Strader’s education and research taught her to handle the science, but she feels her upbringing and distinct route to academia taught her to build a path of collaboration where none existed before.

“I'm very good at being able to work with people with conflicting opinions from one another and figuring out how to get us all to get along,” Strader says. “I think that's just because of my childhood. I wouldn't say it's because of any special skill so much as just survival.”

Strader grew up  the tiny unincorporated community of Dry Creek, Louisiana, where she says she navigated a family filled with difficult personality types. As she puts it, no one in her family has ever been wrong. Young Strader chose to spend  most of her time outdoors and in the woods. By seventh grade, she was winning science fair awards in the plant biology division.

“I was heavily involved in 4-H as a child,” Strader says. “I had the opportunity to go to 4-H camp at LSU when I was in middle school.”

It is two and a half hours by car from Dry Creek to Louisiana State University in Baton Rouge – comparatively, a metropolis. There, young Strader was drawn to a camp workshop she doubts other kids found as fascinating: Breeding soybeans to make them better in biodiesel. “I decided that's what I wanted to do – think about plants and how to make them more useful for the world around us,” she says.

Strader was the first in her family to finish high school. She landed a competitive L.S.U. scholarship, which included an on-campus job. The other entering freshmen in the program were largely private school kids from New Orleans. They had contacted faculty ahead of time, while she had simply written “I like plants” in her application. Later, when Strader met her undergraduate mentor, he asked what she wanted to do.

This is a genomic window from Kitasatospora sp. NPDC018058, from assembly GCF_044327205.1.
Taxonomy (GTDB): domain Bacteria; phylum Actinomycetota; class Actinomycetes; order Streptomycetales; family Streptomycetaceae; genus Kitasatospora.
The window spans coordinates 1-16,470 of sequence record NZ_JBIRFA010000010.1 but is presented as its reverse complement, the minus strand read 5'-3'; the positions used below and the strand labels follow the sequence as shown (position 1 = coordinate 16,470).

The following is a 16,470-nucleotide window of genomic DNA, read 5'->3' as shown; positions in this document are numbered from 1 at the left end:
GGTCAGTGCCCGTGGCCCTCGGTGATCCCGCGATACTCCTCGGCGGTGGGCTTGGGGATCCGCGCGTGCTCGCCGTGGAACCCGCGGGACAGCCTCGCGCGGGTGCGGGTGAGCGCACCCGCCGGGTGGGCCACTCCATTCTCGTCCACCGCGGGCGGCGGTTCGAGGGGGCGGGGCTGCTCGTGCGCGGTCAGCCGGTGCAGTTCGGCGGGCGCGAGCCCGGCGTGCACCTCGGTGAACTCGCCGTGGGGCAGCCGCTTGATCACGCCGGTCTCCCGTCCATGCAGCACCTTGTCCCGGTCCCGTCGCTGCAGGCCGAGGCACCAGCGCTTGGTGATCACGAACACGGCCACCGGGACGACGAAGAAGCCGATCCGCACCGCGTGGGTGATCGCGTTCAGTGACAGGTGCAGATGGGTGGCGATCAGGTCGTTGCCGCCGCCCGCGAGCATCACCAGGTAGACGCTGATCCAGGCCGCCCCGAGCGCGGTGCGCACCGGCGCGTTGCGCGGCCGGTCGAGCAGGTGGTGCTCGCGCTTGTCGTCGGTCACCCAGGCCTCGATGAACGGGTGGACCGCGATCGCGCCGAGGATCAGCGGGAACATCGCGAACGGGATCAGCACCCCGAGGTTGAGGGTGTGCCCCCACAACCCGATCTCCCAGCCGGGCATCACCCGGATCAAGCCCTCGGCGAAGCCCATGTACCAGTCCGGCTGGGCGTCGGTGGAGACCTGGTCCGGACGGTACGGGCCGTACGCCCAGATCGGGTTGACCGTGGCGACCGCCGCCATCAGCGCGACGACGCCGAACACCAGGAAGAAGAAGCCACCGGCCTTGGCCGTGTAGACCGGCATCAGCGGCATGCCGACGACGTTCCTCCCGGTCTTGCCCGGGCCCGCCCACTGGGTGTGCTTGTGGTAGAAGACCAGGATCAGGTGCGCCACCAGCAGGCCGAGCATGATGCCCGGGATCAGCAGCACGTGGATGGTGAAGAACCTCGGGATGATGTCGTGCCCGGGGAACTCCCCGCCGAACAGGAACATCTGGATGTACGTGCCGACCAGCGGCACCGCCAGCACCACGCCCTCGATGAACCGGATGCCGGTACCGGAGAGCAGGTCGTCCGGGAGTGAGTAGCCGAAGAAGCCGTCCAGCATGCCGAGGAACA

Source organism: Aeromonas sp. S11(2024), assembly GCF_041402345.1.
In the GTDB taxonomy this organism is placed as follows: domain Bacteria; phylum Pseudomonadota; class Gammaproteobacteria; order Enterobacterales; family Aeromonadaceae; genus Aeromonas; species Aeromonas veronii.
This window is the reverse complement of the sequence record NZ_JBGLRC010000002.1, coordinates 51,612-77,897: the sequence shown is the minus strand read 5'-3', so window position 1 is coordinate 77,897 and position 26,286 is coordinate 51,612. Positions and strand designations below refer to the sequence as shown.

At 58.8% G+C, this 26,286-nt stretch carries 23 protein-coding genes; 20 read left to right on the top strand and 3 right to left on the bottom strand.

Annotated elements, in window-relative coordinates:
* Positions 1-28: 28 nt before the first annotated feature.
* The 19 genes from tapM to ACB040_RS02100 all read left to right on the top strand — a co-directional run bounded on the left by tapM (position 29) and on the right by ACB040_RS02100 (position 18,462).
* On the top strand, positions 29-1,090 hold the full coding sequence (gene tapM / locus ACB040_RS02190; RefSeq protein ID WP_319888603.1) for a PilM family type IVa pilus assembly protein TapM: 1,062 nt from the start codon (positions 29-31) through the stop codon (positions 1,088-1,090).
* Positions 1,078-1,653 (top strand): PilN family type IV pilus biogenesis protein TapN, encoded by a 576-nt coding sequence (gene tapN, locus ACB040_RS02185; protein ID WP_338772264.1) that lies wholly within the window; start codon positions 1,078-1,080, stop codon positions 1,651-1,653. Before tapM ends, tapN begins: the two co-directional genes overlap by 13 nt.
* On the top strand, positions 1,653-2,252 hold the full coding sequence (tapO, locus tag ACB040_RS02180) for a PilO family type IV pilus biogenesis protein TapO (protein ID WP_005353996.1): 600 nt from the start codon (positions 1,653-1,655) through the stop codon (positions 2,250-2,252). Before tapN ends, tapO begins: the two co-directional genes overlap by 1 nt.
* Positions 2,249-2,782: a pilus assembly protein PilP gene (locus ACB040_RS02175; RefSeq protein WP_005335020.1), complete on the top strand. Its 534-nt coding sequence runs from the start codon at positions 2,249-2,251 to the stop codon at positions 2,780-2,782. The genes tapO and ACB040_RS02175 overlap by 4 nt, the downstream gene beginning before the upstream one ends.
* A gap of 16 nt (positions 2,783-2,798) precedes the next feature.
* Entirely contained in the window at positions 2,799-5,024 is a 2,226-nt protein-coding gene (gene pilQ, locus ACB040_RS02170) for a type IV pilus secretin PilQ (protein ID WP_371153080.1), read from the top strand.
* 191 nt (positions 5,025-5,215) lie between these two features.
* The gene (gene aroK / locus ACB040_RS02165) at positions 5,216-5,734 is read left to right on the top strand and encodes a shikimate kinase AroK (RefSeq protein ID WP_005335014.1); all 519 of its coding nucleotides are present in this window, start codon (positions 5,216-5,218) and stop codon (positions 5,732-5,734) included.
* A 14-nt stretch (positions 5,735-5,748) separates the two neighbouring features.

“I was like, ‘Well, I like plants and I like science, so science and plants,’” she recalls. “He was like, ‘Oh, you want to get your Ph.D.?’ And I said, ‘What's a Ph.D.?’ I really didn't know anything.

“Without that program,” Strader continues, “I probably would not have been set in the trajectory that I've been on.”

Next came  a doctorate from Washington State University. Then, a faculty position at Washington University in St. Louis. In 2020, Duke recruited Strader.

“When someone as good as Lucia is potentially moving into the area, everybody's all atwitter about it. She’s really, really at the top of her game,” recalls Greg Copenhaver, a geneticist whose roles at U.N.C. Chapel Hill include the chancellor's eminent professor in convergent science and associate dean for research innovation. “She studies how hormones affect plant growth, and the shape that plants take as they develop. She works on one [hormone] called auxin, and she is probably among the two or three best world-renowned scientists in that area.”

“A lot of people are looking at climate change and plant biology as big global changes,” says Strader. “We're really thinking about it from the cellular level.”